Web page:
Since I had a very personal interest in the Gowen story because Gowen was involved in the execution of my grand uncle, I wondered if my relatives in Pennsylvania had anything to do with Gowen’s death.  I decided to do my own investigation of the circumstantial evidence presented in The Star, in order to find out what really happened to Gowen. Was he murdered by some of my Molly Maguire relatives from Pennsylvania, or did he really commit suicide?

The questions I needed to find answers for was:  Why would James Wormley,  the Washington coroner,  Robert Innes Gowen, and Robert Linden, the Pinkerton manager, insist on describing Gowen’s death as a suicide, if, according to the Washington police and the deputy coroner, the circumstantial evidence clearly pointed to murder? Had a murder been covered up?

 

Wormley’s Testimony to The Star Reporter

According to James Wormley, a maid who had gone to clean the room of Franklin Gowen was denied access to the room by Gowen when she knocked on his door at 2:30 p.m. the previous day. The maid said she opened the door and saw Gowen working on papers at his desk, and he told her he was busy and did not want to be disturbed. She returned several times in the next few hours, and then, at 5p.m., 30 minutes before the end of her workday, she knocked on the door again but got no response. When she tried to open the door, it was locked. She said she assumed Gowen had taken a nap and did not want to be disturbed, so she reported to Preston, the porter, that she had been unable to clean the room and then left for the night.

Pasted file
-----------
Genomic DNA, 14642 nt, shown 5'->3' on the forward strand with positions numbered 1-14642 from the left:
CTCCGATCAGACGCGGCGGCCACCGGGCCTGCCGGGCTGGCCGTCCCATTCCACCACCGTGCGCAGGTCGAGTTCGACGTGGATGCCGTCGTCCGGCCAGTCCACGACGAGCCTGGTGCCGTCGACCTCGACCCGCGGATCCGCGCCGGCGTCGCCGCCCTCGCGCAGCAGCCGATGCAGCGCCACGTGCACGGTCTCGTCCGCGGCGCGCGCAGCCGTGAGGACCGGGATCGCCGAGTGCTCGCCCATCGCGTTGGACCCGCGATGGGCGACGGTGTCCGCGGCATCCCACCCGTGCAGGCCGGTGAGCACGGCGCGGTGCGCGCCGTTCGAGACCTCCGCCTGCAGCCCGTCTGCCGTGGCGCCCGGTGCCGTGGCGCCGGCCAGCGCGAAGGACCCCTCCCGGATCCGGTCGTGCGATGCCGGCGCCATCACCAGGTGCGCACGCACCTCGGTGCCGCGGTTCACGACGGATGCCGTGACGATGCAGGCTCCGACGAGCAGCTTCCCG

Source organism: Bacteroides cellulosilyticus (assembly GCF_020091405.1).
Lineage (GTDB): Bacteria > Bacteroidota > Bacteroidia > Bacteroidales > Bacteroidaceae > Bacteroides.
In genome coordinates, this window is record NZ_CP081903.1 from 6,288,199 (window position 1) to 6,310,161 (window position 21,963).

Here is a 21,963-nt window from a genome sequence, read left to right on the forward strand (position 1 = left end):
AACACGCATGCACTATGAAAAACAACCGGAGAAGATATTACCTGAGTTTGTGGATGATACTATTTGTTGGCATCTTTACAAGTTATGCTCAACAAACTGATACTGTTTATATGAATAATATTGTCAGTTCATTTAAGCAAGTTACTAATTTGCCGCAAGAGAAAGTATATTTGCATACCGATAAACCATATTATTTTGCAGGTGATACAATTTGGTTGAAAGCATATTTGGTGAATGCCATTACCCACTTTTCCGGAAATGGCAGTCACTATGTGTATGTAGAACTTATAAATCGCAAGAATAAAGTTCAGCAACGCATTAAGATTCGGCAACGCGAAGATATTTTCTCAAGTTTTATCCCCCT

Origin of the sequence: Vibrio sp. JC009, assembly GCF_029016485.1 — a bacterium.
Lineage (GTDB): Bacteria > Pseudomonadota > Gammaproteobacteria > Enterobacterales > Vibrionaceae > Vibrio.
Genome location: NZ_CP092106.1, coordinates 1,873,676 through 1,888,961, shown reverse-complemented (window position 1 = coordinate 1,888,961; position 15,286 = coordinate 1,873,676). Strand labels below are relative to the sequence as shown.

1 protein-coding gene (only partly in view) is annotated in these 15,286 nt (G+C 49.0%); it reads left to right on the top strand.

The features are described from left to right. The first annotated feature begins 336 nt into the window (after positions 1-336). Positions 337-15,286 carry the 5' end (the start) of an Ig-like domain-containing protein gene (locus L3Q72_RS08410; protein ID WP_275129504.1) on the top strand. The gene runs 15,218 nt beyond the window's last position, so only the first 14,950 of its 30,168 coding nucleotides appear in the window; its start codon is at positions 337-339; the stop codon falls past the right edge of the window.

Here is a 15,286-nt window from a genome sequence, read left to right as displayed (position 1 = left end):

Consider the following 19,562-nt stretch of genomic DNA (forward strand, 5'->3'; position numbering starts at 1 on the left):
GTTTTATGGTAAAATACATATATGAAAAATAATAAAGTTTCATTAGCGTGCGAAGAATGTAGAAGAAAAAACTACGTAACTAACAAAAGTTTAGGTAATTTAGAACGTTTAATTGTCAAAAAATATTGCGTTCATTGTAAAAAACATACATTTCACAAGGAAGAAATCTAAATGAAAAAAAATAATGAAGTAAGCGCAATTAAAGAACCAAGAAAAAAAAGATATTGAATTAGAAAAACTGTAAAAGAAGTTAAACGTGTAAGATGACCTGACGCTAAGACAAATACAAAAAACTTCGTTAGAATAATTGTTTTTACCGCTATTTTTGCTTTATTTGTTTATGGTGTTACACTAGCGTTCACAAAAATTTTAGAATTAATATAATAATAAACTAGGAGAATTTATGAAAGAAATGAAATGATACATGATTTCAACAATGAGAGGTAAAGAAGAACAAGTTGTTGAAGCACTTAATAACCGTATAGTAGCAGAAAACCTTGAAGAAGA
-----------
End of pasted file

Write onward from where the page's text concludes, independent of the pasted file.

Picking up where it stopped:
The following morning she returned to the room and tried to gain access to it again, but again she found it locked and no response to her knocks. She went back to the front desk and told the porter what had happened. The porter contacted James Wormley, the owner of the hotel, and explained the situation to him.

Wormley responded by going outside the hotel and contacting a policeman named Cross, whose beat was the street outside the hotel, and asked him to accompany him to Room 57, the room of  Franklin Gowen, who apparently was inside the room which was locked from the inside.

Wormley, accompanied by Officer Cross, Preston and the maid, then went up to the second floor where Room 57 was located. Wormley had asked Preston to bring a stepladder with him, and using the step ladder Wormley peered through the transom and saw Franklin Gowen lying on the floor with a wound in his head and a pistol by his side. He appeared dead. Wormley then asked Cross to look through the transom to confirm Wormley’s observation and Cross did this.